About the Brewer Fountain Project

The Brewer Fountain is an exceptional piece of art with water gods and goddesses, spouting dolphins and terraced basins dripping water onto the figures below. It’s no wonder that Gardner Brewer fell in love with this piece on his trip to Europe over 150 years ago. The original sculpture was designed by two of France’s lead sculptors of the time, Mathurin Moreau and Alexandre Lambert. Brewer had the fountain cast in bronze directly from the original and had it installed in the Common near his home on Beacon Street. Since then it was moved to its current location at the foot of the Boston Common near Tremont Street.

The City of Boston Parks and Recreation Department in collaboration with the Friends of the Public Garden worked hard to ensure that this exuberant fountain can be enjoyed for many years to come. In 2009, with major funding from the city’s capital budget and a matching grant from Save America’s Treasures as well as support from the Friends, the Solomon Fund, Greg and Dina Selkoe, and the Sager Family Foundation, the fountain was disassembled and the bronze artwork fully restored. Since then, The Friends has taken the lead on the renovation of the fountain plaza and parkland. A goal of the Brewer Fountain legacy is to transform the way this gateway to Boston Common is used and enjoyed by all.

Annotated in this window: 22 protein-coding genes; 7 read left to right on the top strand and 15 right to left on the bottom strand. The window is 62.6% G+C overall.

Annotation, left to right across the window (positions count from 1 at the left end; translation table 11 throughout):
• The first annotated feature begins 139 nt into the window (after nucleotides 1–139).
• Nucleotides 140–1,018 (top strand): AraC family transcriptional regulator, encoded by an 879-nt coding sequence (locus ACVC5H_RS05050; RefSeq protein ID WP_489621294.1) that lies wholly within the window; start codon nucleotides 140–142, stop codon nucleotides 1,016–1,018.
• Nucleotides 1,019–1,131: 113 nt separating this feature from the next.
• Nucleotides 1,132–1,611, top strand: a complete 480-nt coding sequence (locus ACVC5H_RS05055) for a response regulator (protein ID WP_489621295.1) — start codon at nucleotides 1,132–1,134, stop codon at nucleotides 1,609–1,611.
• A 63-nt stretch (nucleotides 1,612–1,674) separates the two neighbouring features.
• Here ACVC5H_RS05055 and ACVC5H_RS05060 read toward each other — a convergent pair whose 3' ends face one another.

Highlights of the Brewer Fountain Plaza and Park project include:

  • Expanding the tree cover and grassy areas of the park while reducing pavement
  • Creating a new circular plaza around the fountain activated with movable tables and chairs, better food choices, a reading room area, and chess and checkers
  • Planting Liberty Mall with new rows of trees to frame views of the State House

The second phase of construction, targeted for 2013 after the MBTA constructs a handicap accessible entrance into the Park Street station, will include:

  • Establishing an improved gateway into the Brewer Plaza from Park Street station
  • Lining Lafayette Mall along Tremont Street with new trees and restoring the historic ornamental fence along the street edge to reclaim the sense of this space as within the park

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